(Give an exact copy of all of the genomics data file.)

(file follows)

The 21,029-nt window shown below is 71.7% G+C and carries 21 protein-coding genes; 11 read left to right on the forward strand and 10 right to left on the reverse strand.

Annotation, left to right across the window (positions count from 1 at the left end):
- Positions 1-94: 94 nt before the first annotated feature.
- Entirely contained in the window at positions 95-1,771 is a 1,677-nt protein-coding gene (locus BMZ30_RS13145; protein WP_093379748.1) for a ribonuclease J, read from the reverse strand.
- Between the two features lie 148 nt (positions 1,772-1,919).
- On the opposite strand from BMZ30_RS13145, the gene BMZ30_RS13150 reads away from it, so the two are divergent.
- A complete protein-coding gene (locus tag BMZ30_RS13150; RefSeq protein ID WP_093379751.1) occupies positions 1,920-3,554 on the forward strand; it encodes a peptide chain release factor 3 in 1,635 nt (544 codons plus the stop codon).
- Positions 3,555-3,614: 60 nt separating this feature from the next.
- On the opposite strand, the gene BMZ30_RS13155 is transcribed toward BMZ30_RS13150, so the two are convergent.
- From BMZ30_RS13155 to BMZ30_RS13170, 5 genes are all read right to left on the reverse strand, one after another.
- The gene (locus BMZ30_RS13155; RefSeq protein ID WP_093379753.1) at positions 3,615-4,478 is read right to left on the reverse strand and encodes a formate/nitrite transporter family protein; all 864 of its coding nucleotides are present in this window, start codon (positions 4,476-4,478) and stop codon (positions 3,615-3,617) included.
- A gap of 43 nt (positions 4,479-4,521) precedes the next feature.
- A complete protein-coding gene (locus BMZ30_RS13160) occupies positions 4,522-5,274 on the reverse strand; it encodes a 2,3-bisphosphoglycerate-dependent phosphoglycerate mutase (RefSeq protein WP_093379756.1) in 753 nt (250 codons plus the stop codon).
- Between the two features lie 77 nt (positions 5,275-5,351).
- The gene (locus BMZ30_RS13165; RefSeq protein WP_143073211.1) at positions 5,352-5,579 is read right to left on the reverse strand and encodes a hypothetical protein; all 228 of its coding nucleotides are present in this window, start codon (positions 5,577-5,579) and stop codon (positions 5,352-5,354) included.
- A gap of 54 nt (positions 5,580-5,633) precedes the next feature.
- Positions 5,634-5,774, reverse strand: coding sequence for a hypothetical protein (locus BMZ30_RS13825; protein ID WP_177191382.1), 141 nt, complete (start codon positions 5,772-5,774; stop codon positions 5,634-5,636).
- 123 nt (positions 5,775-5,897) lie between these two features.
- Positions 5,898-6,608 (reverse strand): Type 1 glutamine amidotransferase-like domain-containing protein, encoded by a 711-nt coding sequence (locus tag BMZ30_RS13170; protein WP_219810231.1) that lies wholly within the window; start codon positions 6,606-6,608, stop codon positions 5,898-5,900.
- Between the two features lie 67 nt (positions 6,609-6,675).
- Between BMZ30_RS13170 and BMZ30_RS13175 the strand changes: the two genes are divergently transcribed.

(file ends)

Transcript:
The 21,029-nt window shown below is 71.7% G+C and carries 21 protein-coding genes; 11 read left to right on the forward strand and 10 right to left on the reverse strand.

Annotation, left to right across the window (positions count from 1 at the left end):
- Positions 1-94: 94 nt before the first annotated feature.
- Entirely contained in the window at positions 95-1,771 is a 1,677-nt protein-coding gene (locus BMZ30_RS13145; protein WP_093379748.1) for a ribonuclease J, read from the reverse strand.
- Between the two features lie 148 nt (positions 1,772-1,919).
- On the opposite strand from BMZ30_RS13145, the gene BMZ30_RS13150 reads away from it, so the two are divergent.
- A complete protein-coding gene (locus tag BMZ30_RS13150; RefSeq protein ID WP_093379751.1) occupies positions 1,920-3,554 on the forward strand; it encodes a peptide chain release factor 3 in 1,635 nt (544 codons plus the stop codon).
- Positions 3,555-3,614: 60 nt separating this feature from the next.
- On the opposite strand, the gene BMZ30_RS13155 is transcribed toward BMZ30_RS13150, so the two are convergent.
- From BMZ30_RS13155 to BMZ30_RS13170, 5 genes are all read right to left on the reverse strand, one after another.
- The gene (locus BMZ30_RS13155; RefSeq protein ID WP_093379753.1) at positions 3,615-4,478 is read right to left on the reverse strand and encodes a formate/nitrite transporter family protein; all 864 of its coding nucleotides are present in this window, start codon (positions 4,476-4,478) and stop codon (positions 3,615-3,617) included.
- A gap of 43 nt (positions 4,479-4,521) precedes the next feature.
- A complete protein-coding gene (locus BMZ30_RS13160) occupies positions 4,522-5,274 on the reverse strand; it encodes a 2,3-bisphosphoglycerate-dependent phosphoglycerate mutase (RefSeq protein WP_093379756.1) in 753 nt (250 codons plus the stop codon).
- Between the two features lie 77 nt (positions 5,275-5,351).
- The gene (locus BMZ30_RS13165; RefSeq protein WP_143073211.1) at positions 5,352-5,579 is read right to left on the reverse strand and encodes a hypothetical protein; all 228 of its coding nucleotides are present in this window, start codon (positions 5,577-5,579) and stop codon (positions 5,352-5,354) included.
- A gap of 54 nt (positions 5,580-5,633) precedes the next feature.
- Positions 5,634-5,774, reverse strand: coding sequence for a hypothetical protein (locus BMZ30_RS13825; protein ID WP_177191382.1), 141 nt, complete (start codon positions 5,772-5,774; stop codon positions 5,634-5,636).
- 123 nt (positions 5,775-5,897) lie between these two features.
- Positions 5,898-6,608 (reverse strand): Type 1 glutamine amidotransferase-like domain-containing protein, encoded by a 711-nt coding sequence (locus tag BMZ30_RS13170; protein WP_219810231.1) that lies wholly within the window; start codon positions 6,606-6,608, stop codon positions 5,898-5,900.
- Between the two features lie 67 nt (positions 6,609-6,675).
- Between BMZ30_RS13170 and BMZ30_RS13175 the strand changes: the two genes are divergently transcribed.